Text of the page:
Another excellent way to invest in your well-being during challenging times is to seek more opportunities to spend time with friends and family. According to Psychology Today, the benefits of having an active social life include longevity, a stronger immune system, lower levels of depression, and improved memory and cognitive skills.

When dealing with high-stress situations, our most common reaction is to push through. But while putting up with some stress may be necessary at times, doing it all the time takes a toll on our overall well-being. This is why it's so important to know when enough is enough.

For one, do your best to limit how many hours you work. Block out hours in the afternoon to practice your hobbies. Enforce a hard-stop time at the office. And try to commit to viewing your free time as non-negotiable—without sacrificing your commitment to work, of course. Or, if you’re looking for a more advanced approach to work-life balance, take inspiration from Tim Ferriss' The 4-Hour Workweek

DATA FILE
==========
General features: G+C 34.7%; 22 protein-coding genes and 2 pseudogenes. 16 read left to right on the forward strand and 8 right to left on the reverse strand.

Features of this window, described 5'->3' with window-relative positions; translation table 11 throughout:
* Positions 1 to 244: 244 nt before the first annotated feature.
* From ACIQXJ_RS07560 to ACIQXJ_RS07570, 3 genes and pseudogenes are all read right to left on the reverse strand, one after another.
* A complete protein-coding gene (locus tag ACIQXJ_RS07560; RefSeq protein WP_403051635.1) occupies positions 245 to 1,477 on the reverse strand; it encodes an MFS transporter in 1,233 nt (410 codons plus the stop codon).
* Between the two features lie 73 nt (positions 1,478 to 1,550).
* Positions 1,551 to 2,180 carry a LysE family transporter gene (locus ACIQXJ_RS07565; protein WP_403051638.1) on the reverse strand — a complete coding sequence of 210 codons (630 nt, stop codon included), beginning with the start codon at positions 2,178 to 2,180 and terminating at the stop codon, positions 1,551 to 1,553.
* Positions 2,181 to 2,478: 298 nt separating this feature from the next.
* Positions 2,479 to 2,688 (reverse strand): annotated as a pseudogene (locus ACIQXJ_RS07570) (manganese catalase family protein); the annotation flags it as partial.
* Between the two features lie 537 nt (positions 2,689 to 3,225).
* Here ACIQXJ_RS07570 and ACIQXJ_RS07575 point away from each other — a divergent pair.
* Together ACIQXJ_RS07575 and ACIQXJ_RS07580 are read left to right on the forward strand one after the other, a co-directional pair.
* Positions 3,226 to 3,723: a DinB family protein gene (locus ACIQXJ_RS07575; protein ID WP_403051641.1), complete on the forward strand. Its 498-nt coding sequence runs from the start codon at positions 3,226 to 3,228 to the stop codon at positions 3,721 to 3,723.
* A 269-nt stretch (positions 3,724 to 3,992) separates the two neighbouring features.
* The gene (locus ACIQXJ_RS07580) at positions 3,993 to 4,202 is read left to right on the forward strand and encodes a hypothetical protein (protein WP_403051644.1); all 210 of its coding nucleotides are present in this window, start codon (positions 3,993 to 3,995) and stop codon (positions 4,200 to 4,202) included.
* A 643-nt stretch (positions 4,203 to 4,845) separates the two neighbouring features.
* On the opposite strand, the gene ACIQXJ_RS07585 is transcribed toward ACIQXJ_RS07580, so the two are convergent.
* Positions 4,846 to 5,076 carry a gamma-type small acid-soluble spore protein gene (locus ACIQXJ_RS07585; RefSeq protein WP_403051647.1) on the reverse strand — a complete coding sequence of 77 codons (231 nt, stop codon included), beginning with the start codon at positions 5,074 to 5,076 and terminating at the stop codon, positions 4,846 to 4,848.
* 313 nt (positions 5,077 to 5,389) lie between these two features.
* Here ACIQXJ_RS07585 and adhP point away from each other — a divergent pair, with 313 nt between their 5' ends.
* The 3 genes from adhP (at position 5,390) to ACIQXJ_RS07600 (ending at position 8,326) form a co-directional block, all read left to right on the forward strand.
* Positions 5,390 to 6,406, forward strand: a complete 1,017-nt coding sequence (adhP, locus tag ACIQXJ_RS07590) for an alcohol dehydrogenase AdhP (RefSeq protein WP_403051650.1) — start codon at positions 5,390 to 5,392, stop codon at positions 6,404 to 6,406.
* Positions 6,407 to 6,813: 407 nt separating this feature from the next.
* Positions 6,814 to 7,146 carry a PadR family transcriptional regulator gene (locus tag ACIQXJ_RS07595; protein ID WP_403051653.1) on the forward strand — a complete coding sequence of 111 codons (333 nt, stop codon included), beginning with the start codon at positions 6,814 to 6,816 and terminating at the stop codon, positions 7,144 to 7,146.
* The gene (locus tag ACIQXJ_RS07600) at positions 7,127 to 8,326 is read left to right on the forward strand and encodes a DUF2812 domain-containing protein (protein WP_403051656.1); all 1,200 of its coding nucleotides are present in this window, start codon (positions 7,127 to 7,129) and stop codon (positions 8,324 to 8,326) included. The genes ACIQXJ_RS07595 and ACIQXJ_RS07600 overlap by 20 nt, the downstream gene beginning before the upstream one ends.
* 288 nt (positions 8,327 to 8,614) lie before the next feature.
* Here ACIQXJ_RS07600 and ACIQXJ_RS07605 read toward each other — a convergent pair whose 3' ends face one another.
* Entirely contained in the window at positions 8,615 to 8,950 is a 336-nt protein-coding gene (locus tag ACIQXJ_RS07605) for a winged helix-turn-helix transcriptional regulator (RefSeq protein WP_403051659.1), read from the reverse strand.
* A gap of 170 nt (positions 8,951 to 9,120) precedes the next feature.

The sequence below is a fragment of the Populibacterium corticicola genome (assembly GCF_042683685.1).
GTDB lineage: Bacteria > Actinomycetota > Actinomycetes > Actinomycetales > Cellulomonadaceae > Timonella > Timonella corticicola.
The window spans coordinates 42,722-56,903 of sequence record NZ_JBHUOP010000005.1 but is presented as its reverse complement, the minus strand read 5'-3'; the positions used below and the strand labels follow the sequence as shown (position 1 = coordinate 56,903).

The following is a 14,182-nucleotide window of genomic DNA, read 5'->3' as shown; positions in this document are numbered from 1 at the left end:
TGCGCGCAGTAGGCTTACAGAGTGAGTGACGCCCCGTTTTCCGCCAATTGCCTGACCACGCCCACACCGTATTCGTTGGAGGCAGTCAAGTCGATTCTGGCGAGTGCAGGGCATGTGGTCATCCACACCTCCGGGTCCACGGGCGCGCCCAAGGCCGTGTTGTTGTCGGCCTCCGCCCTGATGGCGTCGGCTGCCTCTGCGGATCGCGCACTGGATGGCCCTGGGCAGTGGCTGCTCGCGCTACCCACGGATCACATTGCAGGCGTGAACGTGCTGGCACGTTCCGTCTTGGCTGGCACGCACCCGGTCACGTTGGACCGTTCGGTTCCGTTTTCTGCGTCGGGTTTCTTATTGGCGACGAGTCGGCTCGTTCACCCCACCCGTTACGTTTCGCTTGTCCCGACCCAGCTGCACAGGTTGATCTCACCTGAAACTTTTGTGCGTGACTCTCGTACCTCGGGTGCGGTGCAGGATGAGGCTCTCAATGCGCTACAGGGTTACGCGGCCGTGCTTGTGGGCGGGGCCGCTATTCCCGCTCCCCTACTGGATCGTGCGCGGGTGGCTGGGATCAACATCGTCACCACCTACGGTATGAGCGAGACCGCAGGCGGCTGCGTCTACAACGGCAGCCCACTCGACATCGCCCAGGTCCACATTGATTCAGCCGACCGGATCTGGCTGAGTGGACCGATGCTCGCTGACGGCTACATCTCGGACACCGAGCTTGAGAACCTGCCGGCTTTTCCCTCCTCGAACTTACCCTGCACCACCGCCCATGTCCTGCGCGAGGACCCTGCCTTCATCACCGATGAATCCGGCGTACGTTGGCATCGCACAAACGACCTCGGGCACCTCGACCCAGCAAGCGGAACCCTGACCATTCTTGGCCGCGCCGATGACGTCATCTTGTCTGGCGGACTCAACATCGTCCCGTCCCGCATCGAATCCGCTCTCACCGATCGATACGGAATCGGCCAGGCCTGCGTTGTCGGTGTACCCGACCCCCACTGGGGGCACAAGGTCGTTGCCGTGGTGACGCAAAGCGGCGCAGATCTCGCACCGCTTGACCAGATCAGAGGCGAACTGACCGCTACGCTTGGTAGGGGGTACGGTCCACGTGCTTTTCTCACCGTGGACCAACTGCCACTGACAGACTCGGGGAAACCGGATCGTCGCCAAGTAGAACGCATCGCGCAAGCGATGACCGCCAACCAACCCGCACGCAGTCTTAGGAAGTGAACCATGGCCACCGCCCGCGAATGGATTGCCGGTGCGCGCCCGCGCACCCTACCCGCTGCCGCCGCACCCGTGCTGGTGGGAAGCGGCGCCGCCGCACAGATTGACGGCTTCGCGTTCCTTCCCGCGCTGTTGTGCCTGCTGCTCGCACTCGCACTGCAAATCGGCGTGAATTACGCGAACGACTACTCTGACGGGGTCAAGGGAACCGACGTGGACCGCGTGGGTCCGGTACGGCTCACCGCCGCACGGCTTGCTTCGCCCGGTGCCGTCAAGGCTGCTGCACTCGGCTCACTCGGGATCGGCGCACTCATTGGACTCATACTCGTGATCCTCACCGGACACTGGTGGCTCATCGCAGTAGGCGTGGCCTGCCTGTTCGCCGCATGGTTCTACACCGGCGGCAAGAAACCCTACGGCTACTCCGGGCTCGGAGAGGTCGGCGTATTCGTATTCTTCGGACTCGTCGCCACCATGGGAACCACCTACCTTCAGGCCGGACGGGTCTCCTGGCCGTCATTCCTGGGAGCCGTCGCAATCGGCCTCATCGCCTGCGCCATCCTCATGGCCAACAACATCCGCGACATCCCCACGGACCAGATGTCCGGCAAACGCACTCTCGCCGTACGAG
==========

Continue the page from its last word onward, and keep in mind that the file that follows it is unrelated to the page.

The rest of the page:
Secondly, take regular time away from work and, ideally, try to change your physical environment. A well-planned vacation is a great way to de-stress, become energized, and boost your happiness levels. However, to reap the benefits of stepping away from work, do your best to avoid travel stress by learning to find affordable flights, staying at a highly-rated hotel, and planning your visit in advance.

Finally, as you explore strategies that will help boost your emotional well-being, don't forget that a lot of the pressure you feel comes from your own expectations. So, assess whether you could be more forgiving toward yourself. 

Do your best to prioritize what really matters in life. And consider whether giving yourself the freedom to take things slow most days might just give you the energy you need to push hard when it's actually necessary.

Take Your Health and Well-Being Into Your Own Hands

At the end of the day, taking care of your physical and emotional wellness is a responsibility. But, it's also an investment worth making.

Not only will being happy and healthy allow you to feel good in your skin, but it will also ensure that you are productive and satisfied at work. Plus, it will enable you to tackle any challenge without it becoming too much too soon.